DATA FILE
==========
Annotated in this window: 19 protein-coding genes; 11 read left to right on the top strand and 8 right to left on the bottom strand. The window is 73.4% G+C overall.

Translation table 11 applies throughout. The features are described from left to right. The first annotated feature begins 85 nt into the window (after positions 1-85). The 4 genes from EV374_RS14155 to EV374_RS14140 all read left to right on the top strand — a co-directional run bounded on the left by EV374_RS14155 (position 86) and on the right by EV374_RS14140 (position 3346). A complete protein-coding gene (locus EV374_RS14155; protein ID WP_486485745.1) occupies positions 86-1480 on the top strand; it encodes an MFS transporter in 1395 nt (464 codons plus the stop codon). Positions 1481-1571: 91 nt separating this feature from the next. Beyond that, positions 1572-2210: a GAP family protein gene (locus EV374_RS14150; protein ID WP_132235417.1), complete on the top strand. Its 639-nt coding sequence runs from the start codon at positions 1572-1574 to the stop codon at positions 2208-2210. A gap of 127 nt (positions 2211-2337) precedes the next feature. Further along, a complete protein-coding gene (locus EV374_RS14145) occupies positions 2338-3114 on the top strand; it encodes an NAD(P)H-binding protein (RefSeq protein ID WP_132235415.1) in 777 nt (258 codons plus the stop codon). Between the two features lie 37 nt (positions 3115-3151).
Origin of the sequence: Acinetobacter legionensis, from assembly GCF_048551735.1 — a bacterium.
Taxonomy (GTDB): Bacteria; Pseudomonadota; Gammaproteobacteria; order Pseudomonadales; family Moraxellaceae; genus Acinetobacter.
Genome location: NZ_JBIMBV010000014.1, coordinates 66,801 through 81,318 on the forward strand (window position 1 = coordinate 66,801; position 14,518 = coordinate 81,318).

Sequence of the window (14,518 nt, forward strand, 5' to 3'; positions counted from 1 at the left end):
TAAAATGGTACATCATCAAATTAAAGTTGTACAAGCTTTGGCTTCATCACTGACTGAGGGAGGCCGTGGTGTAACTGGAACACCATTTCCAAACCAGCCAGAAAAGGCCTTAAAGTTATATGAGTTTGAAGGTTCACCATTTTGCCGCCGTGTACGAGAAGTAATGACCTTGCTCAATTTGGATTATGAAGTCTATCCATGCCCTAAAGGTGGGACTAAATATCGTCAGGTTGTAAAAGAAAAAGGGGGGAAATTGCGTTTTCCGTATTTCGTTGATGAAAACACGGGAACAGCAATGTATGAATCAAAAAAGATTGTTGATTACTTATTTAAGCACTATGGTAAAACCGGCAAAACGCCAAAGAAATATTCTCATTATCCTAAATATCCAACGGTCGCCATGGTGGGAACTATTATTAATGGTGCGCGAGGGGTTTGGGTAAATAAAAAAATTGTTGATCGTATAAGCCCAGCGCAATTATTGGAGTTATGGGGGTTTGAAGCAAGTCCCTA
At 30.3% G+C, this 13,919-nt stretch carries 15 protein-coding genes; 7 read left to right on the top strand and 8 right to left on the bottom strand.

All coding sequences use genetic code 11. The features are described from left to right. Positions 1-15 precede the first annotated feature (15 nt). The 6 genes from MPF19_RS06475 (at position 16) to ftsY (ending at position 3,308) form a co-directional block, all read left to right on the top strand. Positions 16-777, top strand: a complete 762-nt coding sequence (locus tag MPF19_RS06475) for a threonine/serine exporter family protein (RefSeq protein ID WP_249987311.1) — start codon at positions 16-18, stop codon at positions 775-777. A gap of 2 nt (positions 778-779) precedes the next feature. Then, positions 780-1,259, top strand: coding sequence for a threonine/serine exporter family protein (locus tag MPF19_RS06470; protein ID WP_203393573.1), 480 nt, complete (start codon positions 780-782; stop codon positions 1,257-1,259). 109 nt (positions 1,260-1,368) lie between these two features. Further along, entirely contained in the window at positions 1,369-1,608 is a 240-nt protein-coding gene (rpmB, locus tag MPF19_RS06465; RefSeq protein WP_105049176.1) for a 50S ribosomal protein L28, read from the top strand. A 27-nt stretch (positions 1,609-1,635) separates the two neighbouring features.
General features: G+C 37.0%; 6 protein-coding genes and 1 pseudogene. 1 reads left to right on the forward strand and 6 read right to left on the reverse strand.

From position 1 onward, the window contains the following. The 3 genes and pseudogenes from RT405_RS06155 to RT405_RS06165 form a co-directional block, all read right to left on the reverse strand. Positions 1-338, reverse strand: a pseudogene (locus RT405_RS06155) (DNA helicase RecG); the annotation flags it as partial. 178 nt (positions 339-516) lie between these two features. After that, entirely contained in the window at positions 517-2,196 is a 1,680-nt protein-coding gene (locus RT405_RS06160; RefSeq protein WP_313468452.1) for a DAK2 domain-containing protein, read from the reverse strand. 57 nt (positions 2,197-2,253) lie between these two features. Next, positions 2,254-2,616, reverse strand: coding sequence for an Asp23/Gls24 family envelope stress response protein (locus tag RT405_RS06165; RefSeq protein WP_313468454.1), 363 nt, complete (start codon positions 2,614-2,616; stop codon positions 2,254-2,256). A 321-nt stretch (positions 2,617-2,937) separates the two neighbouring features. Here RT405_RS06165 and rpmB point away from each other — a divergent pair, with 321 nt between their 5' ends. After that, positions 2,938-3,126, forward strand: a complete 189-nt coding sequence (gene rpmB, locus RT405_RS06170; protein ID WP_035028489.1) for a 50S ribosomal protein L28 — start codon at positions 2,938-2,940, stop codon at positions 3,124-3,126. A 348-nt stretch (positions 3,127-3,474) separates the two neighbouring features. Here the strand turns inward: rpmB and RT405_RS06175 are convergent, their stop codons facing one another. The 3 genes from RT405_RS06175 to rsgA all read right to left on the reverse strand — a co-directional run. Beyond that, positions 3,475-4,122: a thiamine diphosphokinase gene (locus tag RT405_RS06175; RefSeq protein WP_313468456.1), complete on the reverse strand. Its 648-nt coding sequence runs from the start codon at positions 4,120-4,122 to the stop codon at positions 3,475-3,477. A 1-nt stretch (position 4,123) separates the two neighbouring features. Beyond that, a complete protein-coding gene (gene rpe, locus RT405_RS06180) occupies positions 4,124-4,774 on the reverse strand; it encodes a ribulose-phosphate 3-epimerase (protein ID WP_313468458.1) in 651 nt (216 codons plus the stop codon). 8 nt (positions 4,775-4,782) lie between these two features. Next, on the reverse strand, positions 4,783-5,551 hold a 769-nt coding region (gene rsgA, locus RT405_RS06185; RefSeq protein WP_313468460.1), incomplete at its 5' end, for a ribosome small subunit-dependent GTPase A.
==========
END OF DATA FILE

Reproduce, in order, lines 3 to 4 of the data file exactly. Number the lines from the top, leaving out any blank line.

Origin of the sequence: Acinetobacter legionensis, from assembly GCF_048551735.1 — a bacterium.
Taxonomy (GTDB): Bacteria; Pseudomonadota; Gammaproteobacteria; order Pseudomonadales; family Moraxellaceae; genus Acinetobacter.